Few moments paint the picture of present day Zimbabwe quite like one that happened at Parirenyatwa Hospital, the biggest government hospital in the capital Harare, on the second day of a countrywide strike by nurses and doctors.
On the hospital grounds, patients lay stranded in flower beds, on pavements and along passageways as nurses and doctors marched outside demanding improved wages. Then, one of the hospital’s top management staff attempted to drive past the chanting nurses and doctors in a posh Land Rover. All hell broke loose. “My money, my money, I want my money!” screamed the nurses and doctors as they blocked the government provided luxury vehicle.
In Zimbabwe, government nurses earn about 20,000 Zimbabwean dollars – or 52 United States dollars – each month. Doctors employed in government hospitals earn the equivalent of about $322 a month. Because they are paid with Zimbabwean dollars, and the country has failed to control runaway inflation, their pay buys less each month. In 2018, prior to the second collapse of the Zimbabwean dollar, the doctors’ pay was worth $540 a month, for example.
Recently, when the Zimbabwean government offered the health workers a 100% increase in pay, they rejected it arguing that it did not mean anything against inflation, which stood at 131.7% in May and now hovers around 192%. They want to be paid with a more stable currency: the US dollar. The government ignored the demand. On June 20, the nurse and doctors put their tools down.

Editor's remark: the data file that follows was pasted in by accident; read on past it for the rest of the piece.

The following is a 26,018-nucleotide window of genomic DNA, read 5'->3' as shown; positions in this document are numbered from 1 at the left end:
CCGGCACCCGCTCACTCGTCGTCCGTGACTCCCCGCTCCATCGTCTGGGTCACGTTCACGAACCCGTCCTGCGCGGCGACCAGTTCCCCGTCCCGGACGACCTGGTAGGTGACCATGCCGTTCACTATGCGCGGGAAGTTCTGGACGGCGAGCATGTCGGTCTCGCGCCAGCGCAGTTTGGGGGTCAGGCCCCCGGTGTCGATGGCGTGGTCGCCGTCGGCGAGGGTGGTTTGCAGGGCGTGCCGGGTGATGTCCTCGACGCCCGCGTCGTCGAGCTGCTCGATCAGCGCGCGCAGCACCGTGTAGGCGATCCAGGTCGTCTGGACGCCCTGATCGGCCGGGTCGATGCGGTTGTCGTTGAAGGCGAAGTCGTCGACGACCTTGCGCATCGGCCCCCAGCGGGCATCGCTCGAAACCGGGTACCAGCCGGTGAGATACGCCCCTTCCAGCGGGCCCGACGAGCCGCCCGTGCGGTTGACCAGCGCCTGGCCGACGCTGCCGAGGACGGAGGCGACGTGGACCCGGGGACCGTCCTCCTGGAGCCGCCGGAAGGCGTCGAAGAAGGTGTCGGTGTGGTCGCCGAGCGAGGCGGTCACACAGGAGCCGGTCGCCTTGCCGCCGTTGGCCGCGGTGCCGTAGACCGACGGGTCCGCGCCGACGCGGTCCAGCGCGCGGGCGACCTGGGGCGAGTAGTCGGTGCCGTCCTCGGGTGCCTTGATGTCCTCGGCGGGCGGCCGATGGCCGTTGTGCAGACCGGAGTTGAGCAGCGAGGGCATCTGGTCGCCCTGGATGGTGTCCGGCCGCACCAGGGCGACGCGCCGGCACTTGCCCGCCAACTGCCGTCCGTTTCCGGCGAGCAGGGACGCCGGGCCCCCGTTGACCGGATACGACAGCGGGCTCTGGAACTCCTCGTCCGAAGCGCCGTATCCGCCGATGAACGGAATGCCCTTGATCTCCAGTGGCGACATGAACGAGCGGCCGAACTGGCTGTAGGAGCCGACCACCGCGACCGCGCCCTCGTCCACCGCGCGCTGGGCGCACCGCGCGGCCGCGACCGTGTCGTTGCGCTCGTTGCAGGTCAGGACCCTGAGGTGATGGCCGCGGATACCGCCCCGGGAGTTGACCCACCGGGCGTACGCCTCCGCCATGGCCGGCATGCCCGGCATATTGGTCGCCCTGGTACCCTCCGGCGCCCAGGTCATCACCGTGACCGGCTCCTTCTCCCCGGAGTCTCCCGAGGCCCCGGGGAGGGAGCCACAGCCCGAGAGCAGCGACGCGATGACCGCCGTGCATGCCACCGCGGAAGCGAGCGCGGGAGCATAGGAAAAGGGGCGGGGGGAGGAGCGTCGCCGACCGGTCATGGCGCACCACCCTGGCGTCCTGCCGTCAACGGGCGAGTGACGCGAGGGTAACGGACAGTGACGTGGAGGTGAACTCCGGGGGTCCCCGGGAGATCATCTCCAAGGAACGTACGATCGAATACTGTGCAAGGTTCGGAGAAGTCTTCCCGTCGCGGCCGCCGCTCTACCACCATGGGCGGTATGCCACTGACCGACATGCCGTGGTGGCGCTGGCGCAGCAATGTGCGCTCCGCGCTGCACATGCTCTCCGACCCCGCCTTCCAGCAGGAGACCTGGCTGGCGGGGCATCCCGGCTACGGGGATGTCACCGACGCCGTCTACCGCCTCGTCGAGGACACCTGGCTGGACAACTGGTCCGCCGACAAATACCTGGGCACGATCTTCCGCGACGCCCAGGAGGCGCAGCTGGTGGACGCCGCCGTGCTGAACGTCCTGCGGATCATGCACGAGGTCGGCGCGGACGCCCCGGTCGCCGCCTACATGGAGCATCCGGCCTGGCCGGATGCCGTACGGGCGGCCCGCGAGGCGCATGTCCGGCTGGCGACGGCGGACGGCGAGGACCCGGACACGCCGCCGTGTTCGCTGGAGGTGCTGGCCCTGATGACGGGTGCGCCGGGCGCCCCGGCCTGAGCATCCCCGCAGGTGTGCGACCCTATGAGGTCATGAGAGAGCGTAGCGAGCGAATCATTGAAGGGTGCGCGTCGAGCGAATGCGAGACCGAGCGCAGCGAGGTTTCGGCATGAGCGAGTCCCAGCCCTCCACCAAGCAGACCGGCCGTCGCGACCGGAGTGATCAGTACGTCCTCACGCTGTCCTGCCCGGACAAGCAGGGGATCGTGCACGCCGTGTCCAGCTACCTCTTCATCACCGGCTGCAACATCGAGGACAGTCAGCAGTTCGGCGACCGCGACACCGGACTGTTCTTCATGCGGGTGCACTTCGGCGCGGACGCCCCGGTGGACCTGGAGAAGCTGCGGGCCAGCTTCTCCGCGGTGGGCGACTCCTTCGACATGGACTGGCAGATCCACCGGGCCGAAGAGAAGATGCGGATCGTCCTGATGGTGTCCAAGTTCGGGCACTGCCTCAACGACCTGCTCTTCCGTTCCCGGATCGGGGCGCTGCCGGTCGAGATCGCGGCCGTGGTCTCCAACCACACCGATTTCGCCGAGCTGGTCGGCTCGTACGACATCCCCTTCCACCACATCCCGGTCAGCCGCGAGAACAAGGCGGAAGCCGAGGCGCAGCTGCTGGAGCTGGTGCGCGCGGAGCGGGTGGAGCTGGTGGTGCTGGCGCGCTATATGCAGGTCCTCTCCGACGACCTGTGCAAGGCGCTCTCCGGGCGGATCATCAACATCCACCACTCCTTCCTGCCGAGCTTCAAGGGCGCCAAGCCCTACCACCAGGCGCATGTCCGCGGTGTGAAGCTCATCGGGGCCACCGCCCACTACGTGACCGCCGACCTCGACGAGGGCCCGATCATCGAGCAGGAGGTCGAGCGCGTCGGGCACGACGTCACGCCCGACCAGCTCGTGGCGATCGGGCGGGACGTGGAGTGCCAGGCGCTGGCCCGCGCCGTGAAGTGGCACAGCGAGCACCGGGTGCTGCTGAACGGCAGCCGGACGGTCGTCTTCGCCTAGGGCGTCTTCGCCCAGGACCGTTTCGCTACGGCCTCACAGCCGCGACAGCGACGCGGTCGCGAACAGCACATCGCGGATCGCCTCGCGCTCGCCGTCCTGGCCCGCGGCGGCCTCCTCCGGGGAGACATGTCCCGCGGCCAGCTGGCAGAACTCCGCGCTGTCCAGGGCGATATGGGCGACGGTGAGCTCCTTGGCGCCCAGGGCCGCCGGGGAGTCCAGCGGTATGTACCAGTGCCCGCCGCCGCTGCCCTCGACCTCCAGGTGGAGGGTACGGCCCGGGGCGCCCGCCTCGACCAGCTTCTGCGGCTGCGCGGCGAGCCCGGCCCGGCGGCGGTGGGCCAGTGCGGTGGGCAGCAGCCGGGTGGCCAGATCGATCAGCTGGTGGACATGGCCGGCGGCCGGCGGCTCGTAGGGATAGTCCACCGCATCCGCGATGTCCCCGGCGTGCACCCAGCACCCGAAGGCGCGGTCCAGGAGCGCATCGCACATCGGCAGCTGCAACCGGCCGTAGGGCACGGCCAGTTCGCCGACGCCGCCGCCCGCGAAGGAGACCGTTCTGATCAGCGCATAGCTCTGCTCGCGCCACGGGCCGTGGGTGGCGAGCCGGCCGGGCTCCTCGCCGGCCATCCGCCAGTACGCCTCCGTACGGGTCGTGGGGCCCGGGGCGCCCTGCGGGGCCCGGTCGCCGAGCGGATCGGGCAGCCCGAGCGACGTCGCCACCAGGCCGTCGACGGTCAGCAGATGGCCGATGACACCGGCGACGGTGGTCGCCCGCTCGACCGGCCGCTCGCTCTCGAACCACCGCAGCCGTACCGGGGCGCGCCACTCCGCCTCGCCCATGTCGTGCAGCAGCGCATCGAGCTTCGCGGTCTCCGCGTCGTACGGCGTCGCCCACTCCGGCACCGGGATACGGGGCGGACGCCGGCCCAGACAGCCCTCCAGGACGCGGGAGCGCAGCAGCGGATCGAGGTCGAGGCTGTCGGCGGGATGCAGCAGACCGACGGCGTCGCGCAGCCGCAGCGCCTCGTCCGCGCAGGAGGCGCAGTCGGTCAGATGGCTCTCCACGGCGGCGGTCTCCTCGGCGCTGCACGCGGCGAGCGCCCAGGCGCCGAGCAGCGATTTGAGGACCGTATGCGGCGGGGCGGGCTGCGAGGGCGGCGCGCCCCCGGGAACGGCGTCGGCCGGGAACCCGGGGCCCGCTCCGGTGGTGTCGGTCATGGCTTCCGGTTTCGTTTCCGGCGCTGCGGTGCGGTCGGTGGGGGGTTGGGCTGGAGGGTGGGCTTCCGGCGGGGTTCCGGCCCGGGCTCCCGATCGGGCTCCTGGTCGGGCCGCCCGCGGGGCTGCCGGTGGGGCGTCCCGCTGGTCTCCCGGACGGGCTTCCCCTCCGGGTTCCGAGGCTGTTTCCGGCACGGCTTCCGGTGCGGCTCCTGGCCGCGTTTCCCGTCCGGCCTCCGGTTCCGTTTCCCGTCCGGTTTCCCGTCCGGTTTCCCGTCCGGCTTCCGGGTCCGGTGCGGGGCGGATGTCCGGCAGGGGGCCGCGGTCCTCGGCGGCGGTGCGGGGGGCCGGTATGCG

The Continent visited some of the country’s hospitals to observe the situation.
On June 20, the first day of the strike, at Sally Mugabe hospital, Zimbabwe’s second-largest hospital, patients crowded the waiting area, some critically ill, waiting for help that would not come.
A 67-year-old male patient with hypertension lay on a stretcher bed, unconscious. Next to him lying in the middle of the hospital passageway, coughing and spitting restlessly, was a 32-year-old female HIV patient. Her mother and caretaker said that the patient had stopped taking their antiretrovirals for a while, “after visiting prophets who told her she no longer needed the pills”. Now she was willing to restart the hospital treatment but had not been attended to for over 24 hours.
Outside the hospital stood nurses and doctors waving placards that read, “we want the USD.” But they want more than just the dollar, as one nurse who only identified themself as Irene said at another hospital.
“We also demand drugs in hospitals. We don’t even have paracetamol for our patients and we are expected to help them,” said Irene at Parirenyatwa hospital.
The Continent reported in May that many sick Zimbabweans were turning to herbalists because the government hospital gives them diagnoses (when doctors are not on strike) but no medication.
For five days, June 20-25, nurses and doctors marched and were confined, barricaded and beaten by armed police, but in the end they called off their industrial action without getting any concessions from the government, except being invited to a meeting with the Health Services Board.
Dr Tapiwanashe Kusotera, leader of Health Apex, a health sector union, said even that was an achievement because no such meeting has taken place in over a year. The union also said it would call another industry action if the government does not offer them any meaningful pay rise in the 14 days after June 25.
This article first appeared in The Continent, the pan-African weekly newspaper produced in partnership with the Mail & Guardian. It’s designed to be read and shared on WhatsApp. Download your free copy at mg.co.za/thecontinent/